Nearly all of the 2019 elections have wrapped up in Broome County, resulting in two Binghamton University faculty members and an alumna winning council seats. However, the Broome County district attorney (DA) race will hinge on the absentee ballot count.
In the DA race, Libertarian candidate Michael Korchak has emerged as a front-runner. Although the race has yet to be determined, Korchak has accumulated 14,882 votes against Republican Paul Battisti’s 14,760 votes, a close 122-vote gap with about 1,560 absentee ballots waiting to be counted. Debra Gelson, the Democratic candidate, trails with 10,863 votes.
In a statement from on his campaign Facebook page, Korchak thanked supporters and workers at the polls, acknowledging his top spot in the race.
“We are very pleased to be 122 votes ahead of our opponent and looking forward to the counting of the remaining ballots on Nov. 19,” Korchak said. “We believe that the incredibly high-voter turnout demonstrates the importance of this election and we will not rest until each and every vote is counted.”
Voter turnout for in Broome County was roughly on par with 2015 elections, with approximately 42,000 voters heading to the polls. 2019 was the first time New York voters saw early elections, with about 5,800 voting before election day.
In a statement on Facebook, Battisti stressed the importance of the Board of Elections in determining the final count for the DA race.
“It appears that we’re down by 122 votes as of [Tuesday night’s] unofficial results,” Battisti said. “There are still more than 1,500 absentee ballots to be counted, and the Board of Elections must re-canvass tonight’s numbers to ensure that no errors were made.”
Absentee ballots can take up to 10 days to be fully counted, according to the U.S. Vote Foundation.
All seven of the seats in the Binghamton City Council were up for election this year, with more than half of the seats left vacant by the incumbent council members.
In district two, which encompasses the area west of Laurel Avenue between Main Street and Riverside Drive on Binghamton’s West Side, incumbent Democratic council member Dan Livingston was defeated by Republican Sophia Resciniti, ‘06, by 154 votes. Resciniti, who held the council position before Livingston, is a lecturer of social work at BU and totaled 1,148 votes.
Resciniti thanked supporters on Tuesday night and said she will get to work as soon as possible.
“An enormous thank you to each and every one of my supporters,” Resciniti said in a statement on Facebook. “My family, campaign volunteers and complete strangers who put their faith in me to make the West Side better. Let’s get to work.”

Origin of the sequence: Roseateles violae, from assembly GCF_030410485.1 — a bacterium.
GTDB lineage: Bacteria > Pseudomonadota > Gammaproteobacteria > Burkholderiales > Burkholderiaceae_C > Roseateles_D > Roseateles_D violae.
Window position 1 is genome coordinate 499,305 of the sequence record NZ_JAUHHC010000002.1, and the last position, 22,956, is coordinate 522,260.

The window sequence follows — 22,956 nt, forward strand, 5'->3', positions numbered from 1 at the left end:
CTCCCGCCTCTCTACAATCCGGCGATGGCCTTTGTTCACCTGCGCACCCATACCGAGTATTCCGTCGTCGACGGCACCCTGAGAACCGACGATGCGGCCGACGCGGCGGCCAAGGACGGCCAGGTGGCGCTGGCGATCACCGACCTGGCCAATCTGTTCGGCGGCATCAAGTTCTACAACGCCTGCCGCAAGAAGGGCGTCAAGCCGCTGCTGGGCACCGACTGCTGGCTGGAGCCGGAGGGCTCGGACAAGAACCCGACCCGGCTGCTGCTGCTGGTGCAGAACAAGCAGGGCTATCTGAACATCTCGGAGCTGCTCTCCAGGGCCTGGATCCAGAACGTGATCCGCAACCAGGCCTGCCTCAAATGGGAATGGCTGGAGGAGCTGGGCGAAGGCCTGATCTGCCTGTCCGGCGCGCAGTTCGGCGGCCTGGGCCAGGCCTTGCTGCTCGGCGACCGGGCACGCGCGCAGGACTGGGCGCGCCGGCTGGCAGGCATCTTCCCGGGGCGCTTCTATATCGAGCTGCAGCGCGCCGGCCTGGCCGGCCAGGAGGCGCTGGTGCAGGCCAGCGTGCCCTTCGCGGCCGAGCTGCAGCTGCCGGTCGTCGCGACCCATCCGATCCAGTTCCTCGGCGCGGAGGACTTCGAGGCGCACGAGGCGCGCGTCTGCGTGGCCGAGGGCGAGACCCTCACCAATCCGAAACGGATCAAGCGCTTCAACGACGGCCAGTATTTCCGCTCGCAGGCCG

In neighboring district three, which is comprised of the area east of Laurel Avenue between Main Street and Riverside Drive on Binghamton’s West Side, Democratic candidate Angela Riley won against Republican Shawn Atkinson. Riley, assistant dean of BU’s School of Pharmacy and Pharmaceutical Sciences and executive director of experiential education at BU, won with 723 votes — 487 more votes than Atkinson’s count. The district three seat was left vacant by Dani Croce, who announced in March that she would not be seeking reelection.
In a statement from Riley’s Facebook page, Riley thanked her supporters and looked toward her future role.
“This election has been an incredible experience for me,” Riley said. “We’ve got a lot of work to do in this city and will be leaning on all of you again to get this done.”
In district four, encompassing Downtown Binghamton and the city’s North Side, Democratic candidate Aviva Friedman, ‘14, beat Republican John Cordisco. Friedman, a member of Progressive Leaders Of Tomorrow (PLOT), won with 429 votes against Cordisco’s 322 votes. The district four seat was vacated by Conrad Taylor, ‘17, who also announced in March he would not be seeking reelection. Friedman’s win marks a major victory for PLOT, which has drawn praise and condemnation for its progressive stances and demonstrations.
Nevertheless, the council will maintain a Republican majority, with the winners of districts one, five, six and seven setting the tone for the year ahead.